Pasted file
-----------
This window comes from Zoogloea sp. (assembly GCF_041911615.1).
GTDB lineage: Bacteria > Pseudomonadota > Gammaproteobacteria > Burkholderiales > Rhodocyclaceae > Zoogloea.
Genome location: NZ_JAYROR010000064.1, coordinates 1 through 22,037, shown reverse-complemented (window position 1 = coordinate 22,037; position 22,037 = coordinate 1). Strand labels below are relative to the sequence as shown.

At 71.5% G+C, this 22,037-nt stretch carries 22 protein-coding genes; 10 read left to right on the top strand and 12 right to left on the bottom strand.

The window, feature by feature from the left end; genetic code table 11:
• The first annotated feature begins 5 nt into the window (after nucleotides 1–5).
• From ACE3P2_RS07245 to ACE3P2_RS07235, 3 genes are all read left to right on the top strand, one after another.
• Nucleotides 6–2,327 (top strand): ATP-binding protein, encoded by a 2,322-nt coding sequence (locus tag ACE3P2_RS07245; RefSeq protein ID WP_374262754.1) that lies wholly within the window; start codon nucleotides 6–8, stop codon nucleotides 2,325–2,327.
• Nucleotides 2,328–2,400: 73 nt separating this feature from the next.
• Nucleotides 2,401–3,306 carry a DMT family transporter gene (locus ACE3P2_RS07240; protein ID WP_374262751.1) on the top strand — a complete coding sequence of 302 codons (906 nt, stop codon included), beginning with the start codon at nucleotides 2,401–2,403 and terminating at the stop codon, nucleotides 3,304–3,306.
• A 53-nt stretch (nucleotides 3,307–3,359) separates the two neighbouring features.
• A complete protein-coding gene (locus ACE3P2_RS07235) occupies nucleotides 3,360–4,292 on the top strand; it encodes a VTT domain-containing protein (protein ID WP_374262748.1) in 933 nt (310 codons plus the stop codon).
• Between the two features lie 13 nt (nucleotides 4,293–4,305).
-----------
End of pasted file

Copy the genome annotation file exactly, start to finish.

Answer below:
This window comes from Zoogloea sp. (assembly GCF_041911615.1).
GTDB lineage: Bacteria > Pseudomonadota > Gammaproteobacteria > Burkholderiales > Rhodocyclaceae > Zoogloea.
Genome location: NZ_JAYROR010000064.1, coordinates 1 through 22,037, shown reverse-complemented (window position 1 = coordinate 22,037; position 22,037 = coordinate 1). Strand labels below are relative to the sequence as shown.

At 71.5% G+C, this 22,037-nt stretch carries 22 protein-coding genes; 10 read left to right on the top strand and 12 right to left on the bottom strand.

The window, feature by feature from the left end; genetic code table 11:
• The first annotated feature begins 5 nt into the window (after nucleotides 1–5).
• From ACE3P2_RS07245 to ACE3P2_RS07235, 3 genes are all read left to right on the top strand, one after another.
• Nucleotides 6–2,327 (top strand): ATP-binding protein, encoded by a 2,322-nt coding sequence (locus tag ACE3P2_RS07245; RefSeq protein ID WP_374262754.1) that lies wholly within the window; start codon nucleotides 6–8, stop codon nucleotides 2,325–2,327.
• Nucleotides 2,328–2,400: 73 nt separating this feature from the next.
• Nucleotides 2,401–3,306 carry a DMT family transporter gene (locus ACE3P2_RS07240; protein ID WP_374262751.1) on the top strand — a complete coding sequence of 302 codons (906 nt, stop codon included), beginning with the start codon at nucleotides 2,401–2,403 and terminating at the stop codon, nucleotides 3,304–3,306.
• A 53-nt stretch (nucleotides 3,307–3,359) separates the two neighbouring features.
• A complete protein-coding gene (locus ACE3P2_RS07235) occupies nucleotides 3,360–4,292 on the top strand; it encodes a VTT domain-containing protein (protein ID WP_374262748.1) in 933 nt (310 codons plus the stop codon).
• Between the two features lie 13 nt (nucleotides 4,293–4,305).